‘Artists shouldn’t be forced under threat of fines and jail time to create artwork contrary to their core convictions…’
(Kaylee McGhee, Liberty Headlines) In light of the recent Supreme Court Masterpiece Cakeshop decision, two Arizona-based artists are fighting a state law that would force them to use their creative talents to promote same-sex marriage.
Joanna Duka and Breanna Koski run Brush and Nib Studio in Phoenix, which specializes in “creating custom hand-painted and hand-lettered designs to announce and commemorate life’s important moments,” according to its website.
They took pre-emptive legal action against the city of Phoenix last October because they feared they would be forced to use their studio to create art that celebrated same-sex couples.
The Phoenix Municipal Code prohibits businesses from offering “accommodations, advantages, facilities or privileges…because of race, color, religion, sex, national origin, marital status, sexual orientation, gender identity or expression, or disability nor shall distinction be made…in connection with the price or quality of any item, goods or services offered by or at any place of public accommodation.”
Duka and Koski said that although a same-sex couple has not approached Brush and Nib Studio asking for custom artwork, they would like to post a note on their website explaining their religious convictions to avoid future conflict.
But the municipal code also includes a clause that prevents businesses from displaying their beliefs in a way “which states or implies that any facility or service shall be refused or restricted…or that any person, because of race, color, religion, sex, national origin, marital status, sexual orientation, gender identity or expression, or disability would be unwelcome, objectionable, unacceptable, undesirable or not solicited.”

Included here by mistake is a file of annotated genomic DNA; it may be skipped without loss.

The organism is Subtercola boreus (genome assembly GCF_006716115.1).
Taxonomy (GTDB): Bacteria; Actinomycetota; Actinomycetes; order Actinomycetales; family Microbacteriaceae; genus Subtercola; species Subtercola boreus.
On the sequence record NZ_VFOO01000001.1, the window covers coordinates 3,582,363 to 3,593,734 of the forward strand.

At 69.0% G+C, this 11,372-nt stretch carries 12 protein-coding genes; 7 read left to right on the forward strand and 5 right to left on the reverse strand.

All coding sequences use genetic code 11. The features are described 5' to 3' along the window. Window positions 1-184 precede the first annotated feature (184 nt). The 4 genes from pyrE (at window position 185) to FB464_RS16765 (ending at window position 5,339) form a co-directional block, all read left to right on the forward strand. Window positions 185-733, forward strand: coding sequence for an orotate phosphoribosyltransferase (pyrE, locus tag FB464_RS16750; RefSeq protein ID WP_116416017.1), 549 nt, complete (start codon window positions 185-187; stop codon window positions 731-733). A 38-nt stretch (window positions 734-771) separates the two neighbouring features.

Duka and Koski took the city to court to ensure their religious beliefs would not be violated.
But an Arizona court upheld the ordinance, saying Brush and Nib Studio can post a statement that expresses their belief that marriage is between one man and one woman, but they cannot imply that same-sex couples are unwelcome.
After the Supreme Court’s Masterpiece Cakeshop decision, however, Duka and Koski hope the state court’s ruling will be overturned.
In its decision, the Court reaffirmed that “religious and philosophical objections to gay marriage are protected views and in some instances protected forms of expression.”
“Artists shouldn’t be forced under threat of fines and jail time to create artwork contrary to their core convictions. The court’s decision allows the government to compel two artists who happily serve everyone to convey a message about marriage they disagree with,” Jonathan Scruggs, senior counsel for Alliance Defending Freedom, which represents Duka and Koski, said in a statement. “This contradicts basic freedoms our nation has always cherished.”